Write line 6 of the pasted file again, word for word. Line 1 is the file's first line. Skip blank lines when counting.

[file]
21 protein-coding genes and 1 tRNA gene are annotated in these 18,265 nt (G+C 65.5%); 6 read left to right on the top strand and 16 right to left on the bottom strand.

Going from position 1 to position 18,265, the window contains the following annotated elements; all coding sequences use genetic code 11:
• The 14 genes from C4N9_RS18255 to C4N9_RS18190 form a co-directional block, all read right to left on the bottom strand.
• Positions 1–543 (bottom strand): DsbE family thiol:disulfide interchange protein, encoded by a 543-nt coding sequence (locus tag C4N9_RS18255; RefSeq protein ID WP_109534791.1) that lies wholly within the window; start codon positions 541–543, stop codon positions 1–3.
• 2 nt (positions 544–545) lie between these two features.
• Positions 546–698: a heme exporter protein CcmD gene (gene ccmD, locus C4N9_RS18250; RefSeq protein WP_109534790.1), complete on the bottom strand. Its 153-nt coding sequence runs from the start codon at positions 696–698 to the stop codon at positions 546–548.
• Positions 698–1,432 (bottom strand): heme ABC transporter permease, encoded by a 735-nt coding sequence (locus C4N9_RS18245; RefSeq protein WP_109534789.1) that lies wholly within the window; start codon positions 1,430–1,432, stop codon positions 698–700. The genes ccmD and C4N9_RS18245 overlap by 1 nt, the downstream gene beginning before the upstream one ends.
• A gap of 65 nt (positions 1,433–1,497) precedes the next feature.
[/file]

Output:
• Positions 546–698: a heme exporter protein CcmD gene (gene ccmD, locus C4N9_RS18250; RefSeq protein WP_109534790.1), complete on the bottom strand. Its 153-nt coding sequence runs from the start codon at positions 696–698 to the stop codon at positions 546–548.